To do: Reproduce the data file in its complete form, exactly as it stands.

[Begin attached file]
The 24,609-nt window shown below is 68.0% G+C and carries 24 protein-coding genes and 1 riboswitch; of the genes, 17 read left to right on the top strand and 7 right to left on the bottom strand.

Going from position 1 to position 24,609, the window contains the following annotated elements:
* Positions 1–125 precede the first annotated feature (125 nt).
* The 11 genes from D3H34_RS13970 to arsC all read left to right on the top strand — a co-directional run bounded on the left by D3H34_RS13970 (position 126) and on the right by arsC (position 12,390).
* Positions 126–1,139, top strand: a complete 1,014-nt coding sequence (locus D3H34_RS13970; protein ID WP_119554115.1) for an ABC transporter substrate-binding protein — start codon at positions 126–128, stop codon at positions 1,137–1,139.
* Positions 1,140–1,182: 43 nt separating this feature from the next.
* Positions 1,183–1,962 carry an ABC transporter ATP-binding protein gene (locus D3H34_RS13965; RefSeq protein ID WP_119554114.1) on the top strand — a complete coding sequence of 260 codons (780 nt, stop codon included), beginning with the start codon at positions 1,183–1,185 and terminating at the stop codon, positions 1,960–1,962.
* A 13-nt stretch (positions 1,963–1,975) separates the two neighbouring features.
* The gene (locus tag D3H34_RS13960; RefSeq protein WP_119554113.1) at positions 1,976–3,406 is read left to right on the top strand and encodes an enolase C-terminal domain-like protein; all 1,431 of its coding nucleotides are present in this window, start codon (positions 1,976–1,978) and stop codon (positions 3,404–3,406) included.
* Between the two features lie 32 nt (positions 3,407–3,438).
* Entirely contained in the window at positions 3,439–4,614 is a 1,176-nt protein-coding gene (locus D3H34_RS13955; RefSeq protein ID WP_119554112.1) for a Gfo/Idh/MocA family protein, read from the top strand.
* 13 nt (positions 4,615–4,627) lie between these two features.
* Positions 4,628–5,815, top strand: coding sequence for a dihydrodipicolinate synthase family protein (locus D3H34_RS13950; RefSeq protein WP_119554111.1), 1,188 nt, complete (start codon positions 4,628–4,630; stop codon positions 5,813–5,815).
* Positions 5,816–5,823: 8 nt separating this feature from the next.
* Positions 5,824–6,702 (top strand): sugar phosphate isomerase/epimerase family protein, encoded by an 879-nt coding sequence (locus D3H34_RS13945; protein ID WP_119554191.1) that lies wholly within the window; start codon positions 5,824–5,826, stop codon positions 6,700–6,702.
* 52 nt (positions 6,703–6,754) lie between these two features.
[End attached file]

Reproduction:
The 24,609-nt window shown below is 68.0% G+C and carries 24 protein-coding genes and 1 riboswitch; of the genes, 17 read left to right on the top strand and 7 right to left on the bottom strand.

Going from position 1 to position 24,609, the window contains the following annotated elements:
* Positions 1–125 precede the first annotated feature (125 nt).
* The 11 genes from D3H34_RS13970 to arsC all read left to right on the top strand — a co-directional run bounded on the left by D3H34_RS13970 (position 126) and on the right by arsC (position 12,390).
* Positions 126–1,139, top strand: a complete 1,014-nt coding sequence (locus D3H34_RS13970; protein ID WP_119554115.1) for an ABC transporter substrate-binding protein — start codon at positions 126–128, stop codon at positions 1,137–1,139.
* Positions 1,140–1,182: 43 nt separating this feature from the next.
* Positions 1,183–1,962 carry an ABC transporter ATP-binding protein gene (locus D3H34_RS13965; RefSeq protein ID WP_119554114.1) on the top strand — a complete coding sequence of 260 codons (780 nt, stop codon included), beginning with the start codon at positions 1,183–1,185 and terminating at the stop codon, positions 1,960–1,962.
* A 13-nt stretch (positions 1,963–1,975) separates the two neighbouring features.
* The gene (locus tag D3H34_RS13960; RefSeq protein WP_119554113.1) at positions 1,976–3,406 is read left to right on the top strand and encodes an enolase C-terminal domain-like protein; all 1,431 of its coding nucleotides are present in this window, start codon (positions 1,976–1,978) and stop codon (positions 3,404–3,406) included.
* Between the two features lie 32 nt (positions 3,407–3,438).
* Entirely contained in the window at positions 3,439–4,614 is a 1,176-nt protein-coding gene (locus D3H34_RS13955; RefSeq protein ID WP_119554112.1) for a Gfo/Idh/MocA family protein, read from the top strand.
* 13 nt (positions 4,615–4,627) lie between these two features.
* Positions 4,628–5,815, top strand: coding sequence for a dihydrodipicolinate synthase family protein (locus D3H34_RS13950; RefSeq protein WP_119554111.1), 1,188 nt, complete (start codon positions 4,628–4,630; stop codon positions 5,813–5,815).
* Positions 5,816–5,823: 8 nt separating this feature from the next.
* Positions 5,824–6,702 (top strand): sugar phosphate isomerase/epimerase family protein, encoded by an 879-nt coding sequence (locus D3H34_RS13945; protein ID WP_119554191.1) that lies wholly within the window; start codon positions 5,824–5,826, stop codon positions 6,700–6,702.
* 52 nt (positions 6,703–6,754) lie between these two features.